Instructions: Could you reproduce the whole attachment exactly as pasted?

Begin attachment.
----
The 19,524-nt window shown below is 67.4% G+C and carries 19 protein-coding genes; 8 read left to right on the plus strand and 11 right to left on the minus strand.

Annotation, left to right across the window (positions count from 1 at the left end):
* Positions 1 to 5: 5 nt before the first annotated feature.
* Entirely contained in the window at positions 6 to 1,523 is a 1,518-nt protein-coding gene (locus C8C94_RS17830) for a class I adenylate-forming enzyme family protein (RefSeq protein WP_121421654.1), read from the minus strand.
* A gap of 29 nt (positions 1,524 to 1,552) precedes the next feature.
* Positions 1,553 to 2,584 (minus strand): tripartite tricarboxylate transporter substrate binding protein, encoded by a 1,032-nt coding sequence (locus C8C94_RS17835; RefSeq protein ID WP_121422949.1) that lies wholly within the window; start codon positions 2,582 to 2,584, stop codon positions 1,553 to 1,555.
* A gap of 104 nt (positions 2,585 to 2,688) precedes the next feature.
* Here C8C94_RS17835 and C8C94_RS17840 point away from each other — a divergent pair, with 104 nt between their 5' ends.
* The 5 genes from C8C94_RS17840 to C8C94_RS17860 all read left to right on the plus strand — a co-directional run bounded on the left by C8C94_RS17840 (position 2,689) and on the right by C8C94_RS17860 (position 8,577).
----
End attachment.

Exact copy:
The 19,524-nt window shown below is 67.4% G+C and carries 19 protein-coding genes; 8 read left to right on the plus strand and 11 right to left on the minus strand.

Annotation, left to right across the window (positions count from 1 at the left end):
* Positions 1 to 5: 5 nt before the first annotated feature.
* Entirely contained in the window at positions 6 to 1,523 is a 1,518-nt protein-coding gene (locus C8C94_RS17830) for a class I adenylate-forming enzyme family protein (RefSeq protein WP_121421654.1), read from the minus strand.
* A gap of 29 nt (positions 1,524 to 1,552) precedes the next feature.
* Positions 1,553 to 2,584 (minus strand): tripartite tricarboxylate transporter substrate binding protein, encoded by a 1,032-nt coding sequence (locus C8C94_RS17835; RefSeq protein ID WP_121422949.1) that lies wholly within the window; start codon positions 2,582 to 2,584, stop codon positions 1,553 to 1,555.
* A gap of 104 nt (positions 2,585 to 2,688) precedes the next feature.
* Here C8C94_RS17835 and C8C94_RS17840 point away from each other — a divergent pair, with 104 nt between their 5' ends.
* The 5 genes from C8C94_RS17840 to C8C94_RS17860 all read left to right on the plus strand — a co-directional run bounded on the left by C8C94_RS17840 (position 2,689) and on the right by C8C94_RS17860 (position 8,577).